Blacksheep
20th Mar 2002, 09:51
exaac,. .. .After a thermal runaway we don't do any servicing. The battery is scrap. Normal maintenance for a NiCad battery includes discharging the battery while monitoring each individual cell then shorting each cell as it falls below 1 volt. After all the cells are shorted the battery is left to stand for 24 hours, then the links are removed and the battery is charged up again. This process is referred to as cell balancing and it plays an important part in preventing in-service cell reversals and overheating. These days most NiCad batteries have thermal sensors that can operate overheat warning lights or open the battery circuit breaker in the event of an overheat. The commonest cause of battery overheating is low water levels in the cells. With regular inspection and maintenance a NiCad battery can provide good service for years. A replacement for a typical aircraft 25AH NiCad will set you back more than US$3,500 so it pays to keep your eye on the water level and do regular cell balancing.. .. .**********************************. .Through difficulties to the cinema

Gunner B12
20th Mar 2002, 12:41
Water levels??? In a NiCad???. .. .New to me I thought you only had water (Acid) levels in flooded Lead acid cells. NiCads are a solid state battery usually and in my experience not used that much in engines.. .. . <img border="0" title="" alt="[Confused]" src="confused.gif" /> <img border="0" title="" alt="[Confused]" src="confused.gif" /> <img border="0" title="" alt="[Confused]" src="confused.gif" />

criticalmass
20th Mar 2002, 15:30
Yes, even Nicads have water (a water\dissolved salt electrolyte, actually) in them. Large Nicads (we had 'em on some merchant ships) have a Potassium Hydroxide solution as the electrolyte and they will electrolyse water (turn it into gaseous hydrogen and oxygen) if overcharged, leading to a need to top up with distilled water. . .. .So what's the difference between these and the good old lead-acid we all know so well from our cars etc?. .. .First, the electrolyte is a strong alkaline one, not acidic. It'll still burn you though, and the stuff is very corrosive so don't get it splashed onto anything/anyone you care about.. .. .Second, unlike lead-acid cells, the specific gravity of a Nicad's electrolyte changes little throughout the charge-discharge cycle so measuring it doesn't tell you where you are on the discharge curve.. .. .They are a very efficient energy storage medium on a cost-per-unit-weight basis, but require specialist care if they are to give maximum service life. Treat them with care! If in doubt about them, seek out a battery technician and ask his expert advice. They will be happy to be asked and tell you all you need to know.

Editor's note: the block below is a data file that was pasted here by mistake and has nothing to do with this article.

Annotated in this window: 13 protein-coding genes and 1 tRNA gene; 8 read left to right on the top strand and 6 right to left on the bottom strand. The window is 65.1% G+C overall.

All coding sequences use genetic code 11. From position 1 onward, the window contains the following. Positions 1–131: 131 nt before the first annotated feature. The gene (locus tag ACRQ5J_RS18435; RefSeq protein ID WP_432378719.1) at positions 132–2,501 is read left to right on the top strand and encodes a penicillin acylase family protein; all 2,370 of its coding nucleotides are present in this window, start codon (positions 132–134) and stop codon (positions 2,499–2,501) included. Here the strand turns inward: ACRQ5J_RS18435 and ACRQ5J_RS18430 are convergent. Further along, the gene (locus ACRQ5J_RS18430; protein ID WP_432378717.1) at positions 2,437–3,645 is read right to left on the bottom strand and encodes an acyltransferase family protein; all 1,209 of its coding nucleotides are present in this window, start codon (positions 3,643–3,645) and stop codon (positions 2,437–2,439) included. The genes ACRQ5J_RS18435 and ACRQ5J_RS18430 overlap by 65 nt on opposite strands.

TeeS
20th Mar 2002, 19:11
Here is the theory that I tend to go along with (for what it is worth!) One of the properties of a semi conducting material is that the resistance of the material drops as it's temp increases (As opposed to any other material where the resistance increases with temperature).. .Therefore when you charge the battery too fast, it heats up and it's resistance drops and so a larger current flows. The heat produced in the battery is given by Power = Voltage * Current or more importantly Power = Resistance * (Current Squared) so although the drop in resistance would reduce the heating effect this is more than countered by the effect of the increased current (because it is dependent on the current squared).. .As the Semi-conductor heats up further, so the resistance drops - more current - more heat - less resistance - more current and so on ad-infinitum until it goes bang or you disconnect the battery. (In retrospect can you go on ad-infinitum until something happens?)

redtail
20th Mar 2002, 20:42
I like the steam plumes from the battery vents that accompany a thermal runaway. You can almost hear the airplane cry to you "Call the fire department and order some servicable batteries". Some unimaginative types have gotten the batteries out of the plane under these conditions, but I'd hold out for some good protective gear first before I tackled the problem.. .. .As Blacksheep implied, the battery turns into a molten mess inside its metal case. Makes a good audio/visual training aid, after it cools down.